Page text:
How slot machines help airports with their bottom line
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One time as I traveled through Las Vegas’s McCarran International Airport (LAS), I had time to kill and played a slot machine as I waited for my flight. A lucky pull netted me a $500 jackpot. That was a wonderful airport visit.
You can’t help but hear the cacophony of slot machines in the terminals at McCarran and Reno-Tahoe International Airport (RNO). But did you know that the two airports rake in almost $40 million combined in revenue from those one-armed bandits?
McCarran’s current slots operator, Michael J. Gaughan Airport Slot Concession Inc., has been in place since 1985. It operates 1,450 slot machines in both pre- and post-security areas. In 2018, the airport made $36 million in revenue. Reno-Tahoe International Airport (RNO) partnered with International Gaming Technology, PLC, which has overseen the slots since 1993. The airport has 240 slot machines that bring in $1.1 million a year.
In 2017, airport revenue around the world reached $172.2 billion — 55.8% of it was aeronautical, 39.9% non-aeronautical and 4.3% nonoperating, according to the industry trade group Airports Council International. Both airports say things such as slot machines help keep operating costs low for airlines and fares cheaper for passengers.
McCarran doesn’t keep numbers on how many travelers use the slot machines every year, nor do they track average playing times. But Reno Airport administrators guess that between 150,000 and 200,000 passengers a month pass through. This means between 300 and 400 passengers per hour have the chance to play the slot machines.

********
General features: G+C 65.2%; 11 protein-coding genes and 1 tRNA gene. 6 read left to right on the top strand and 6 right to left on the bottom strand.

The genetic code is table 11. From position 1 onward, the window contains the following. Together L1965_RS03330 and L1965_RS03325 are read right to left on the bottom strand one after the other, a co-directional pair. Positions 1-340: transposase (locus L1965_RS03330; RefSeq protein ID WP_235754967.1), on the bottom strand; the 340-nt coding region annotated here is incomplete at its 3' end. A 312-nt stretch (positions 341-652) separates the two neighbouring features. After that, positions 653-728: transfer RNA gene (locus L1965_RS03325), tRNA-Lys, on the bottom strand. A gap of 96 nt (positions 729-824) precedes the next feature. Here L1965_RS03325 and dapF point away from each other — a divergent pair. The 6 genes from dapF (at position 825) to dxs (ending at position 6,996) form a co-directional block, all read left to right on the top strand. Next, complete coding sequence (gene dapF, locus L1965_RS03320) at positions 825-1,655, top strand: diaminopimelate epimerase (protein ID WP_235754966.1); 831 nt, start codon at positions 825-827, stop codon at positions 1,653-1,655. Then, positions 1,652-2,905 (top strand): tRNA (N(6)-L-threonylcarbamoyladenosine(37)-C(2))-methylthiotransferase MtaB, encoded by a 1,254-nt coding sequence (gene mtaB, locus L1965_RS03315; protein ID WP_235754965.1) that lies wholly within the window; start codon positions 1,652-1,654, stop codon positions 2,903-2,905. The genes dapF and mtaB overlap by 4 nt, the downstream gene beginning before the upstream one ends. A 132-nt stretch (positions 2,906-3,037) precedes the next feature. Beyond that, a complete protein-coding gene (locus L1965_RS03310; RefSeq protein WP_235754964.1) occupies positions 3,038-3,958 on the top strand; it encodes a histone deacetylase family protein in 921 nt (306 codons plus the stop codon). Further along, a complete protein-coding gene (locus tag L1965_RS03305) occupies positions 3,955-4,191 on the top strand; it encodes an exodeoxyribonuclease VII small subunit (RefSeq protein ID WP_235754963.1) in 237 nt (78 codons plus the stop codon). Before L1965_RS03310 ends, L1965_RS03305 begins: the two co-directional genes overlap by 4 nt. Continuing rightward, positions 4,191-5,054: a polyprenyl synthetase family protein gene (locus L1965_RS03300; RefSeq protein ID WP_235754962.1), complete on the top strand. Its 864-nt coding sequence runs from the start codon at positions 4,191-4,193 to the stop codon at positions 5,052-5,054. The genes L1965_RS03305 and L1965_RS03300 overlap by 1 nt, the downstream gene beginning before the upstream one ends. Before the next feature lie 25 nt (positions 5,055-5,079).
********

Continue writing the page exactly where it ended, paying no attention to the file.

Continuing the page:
On average, the typical Reno-Tahoe passenger arrives at the airport around 90 minutes before their flight. By the time they check in, drop off their bags, go through security, make purchases and get to their gate, the airport estimates they are playing the slot machines for an average of 20 minutes before departure.
The Wheel of Fortune slot machines (the one I won on) is by far the most popular with travelers at both airports.
Both airports have also have had big jackpot winners. In January 2005, McCarran had a person win nearly $4 million on a 25-cent Wheel of Fortune slot machine. Five years later, Reno-Tahoe had someone win a $10.4 million jackpot on a Megabucks progressive slot machine. The passenger happened to be in town to play in the U.S. Bowling Congress Tournament.
For McCarran, travelers enjoy the lights and sounds of the slot machines. They create an authentic sense of place and allow passengers to either begin their Vegas vacation the moment they land or keep the fun going until the last possible moment. For Reno-Tahoe, casino players about to leave see the airport’s slots as the last opportunity to get lucky.
Featured image by Benét J. Wilson
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